‘Lots of people get very different things out of the outdoors, but there is a lot of science on how the outdoors affects our physiology. I think for most people it’s the sense of having a bit of freedom and what that can do for your mental health. I’m not at all surprised that there are this many people here.’
Anne-Marie Alexander is a regular camper on the moor (Julian Barnes )
After moving away from Devon to Bristol for a number of years, Anne-Marie Alexander and her partner Ryan Biercewicz returned for their love of camping and the outdoors. They now live in Paignton.
Anne-Marie said: ‘We love camping and we love the outdoors. My parents took me camping on Dartmoor as a child, they used to teach me what the trees and birds were, so I’ve always been into the outdoors. When we went camping, it would be so nice just to sit there and listen to all the birds – when do you hear a cuckoo when you’re in the city? You just don’t.
‘I think it’s a really important experience, I’m looking forward to when we have children and, as my parents did for me, bring them out into the outdoors and teach them about the natural world.’
‘This one of those things that I took for granted, I didn’t even know that Dartmoor was privately owned as it was a national park. I just thought it was a place where people could come and enjoy, I didn’t realise that different areas were owned by people.’
Ryan added: ‘I also assumed that DPNA had more clout, that they assumed management of the entire area. But now, I can see that’s not the case.
‘I’ve been camping since I was a kid. Even back then, it was an escape. We used to come up with family, and now it’s with mates, but we do it for the same reason. It’s frustrating because it sends the wrong message. It’s such a simple thing that’s so good for you and available to all at zero cost. I guess the worry is that it sets a precedent for further losses.’
Max Worthington Dugmore and Dan Gluckman (Julian Barnes )
Max Worthington Dugmore came from Lydford to display his opposition to the ruling. Max said: ‘This ruling feels like an injustice, we’re here to protect our rights because if we don’t, we’re going to get railroaded into our own homes for good.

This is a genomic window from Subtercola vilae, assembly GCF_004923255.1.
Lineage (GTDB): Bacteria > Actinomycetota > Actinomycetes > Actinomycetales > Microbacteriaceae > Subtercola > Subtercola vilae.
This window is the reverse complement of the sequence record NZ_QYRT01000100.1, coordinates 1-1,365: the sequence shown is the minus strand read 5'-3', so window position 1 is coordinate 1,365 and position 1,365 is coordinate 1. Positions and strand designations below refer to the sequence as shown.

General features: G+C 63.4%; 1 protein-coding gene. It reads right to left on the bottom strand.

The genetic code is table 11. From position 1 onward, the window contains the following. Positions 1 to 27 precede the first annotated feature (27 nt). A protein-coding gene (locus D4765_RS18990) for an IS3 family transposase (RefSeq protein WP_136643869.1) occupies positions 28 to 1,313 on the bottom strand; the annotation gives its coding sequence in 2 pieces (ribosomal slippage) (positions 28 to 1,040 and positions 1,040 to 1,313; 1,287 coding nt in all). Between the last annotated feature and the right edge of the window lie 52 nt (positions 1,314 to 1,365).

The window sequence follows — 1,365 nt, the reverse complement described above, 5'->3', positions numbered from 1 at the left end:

‘When everyone was trapped inside our houses during lockdown, many more people realised that nature is good for their mental health. Taking away or limiting the opportunity to spend a night under the stars seems the wrong direction.
‘I do admit there are some bad apples, but there’s bound to be. But nobody notices the majority of campers that pitch up, pack up and leave no trace.’
Dan Gluckman came from London to show his support. ‘For me, the right to roam is absolutely critical,’ said Dan, ‘It’s part of what being English is all about, having access and a connection to nature and the countryside.
‘Too much of England is in private hands. A night camping on Dartmoor is an incredibly special thing, and to have that taken away is devastating.’
Beca has led groups of young people hiking on the moor (Julian Barnes )
Beca Trebilcock is a teacher, hiker and one of the organisers of the event. Being an expedition leader for young people on the moor, Beca anticipated that the ruling would most affect those who have not yet stepped foot on the moor.
‘I’m mainly here fighting for future generations,’ said Beca, ‘I take young people up to the moors through Ten Tors. One of the main things that I’m concerned about is that camping is now permissive. Before, it was protected as a recreational activity by a bylaw, but now, landowners have to give permission.
‘But the problem is this is a short-term deal, we don’t know how long this is going to last. At the moment, we’ve already lost 18% of the land that you could have camped on last week. How much more are we going to lose?
‘Eventually, competitions like Ten Tors, like DofE, competitions that are ingrained in the culture of the young people in the southwest, may no longer be able to happen.’
Have an opinion on the ruling, or a story of camping on the moor? Give us an email at: [email protected]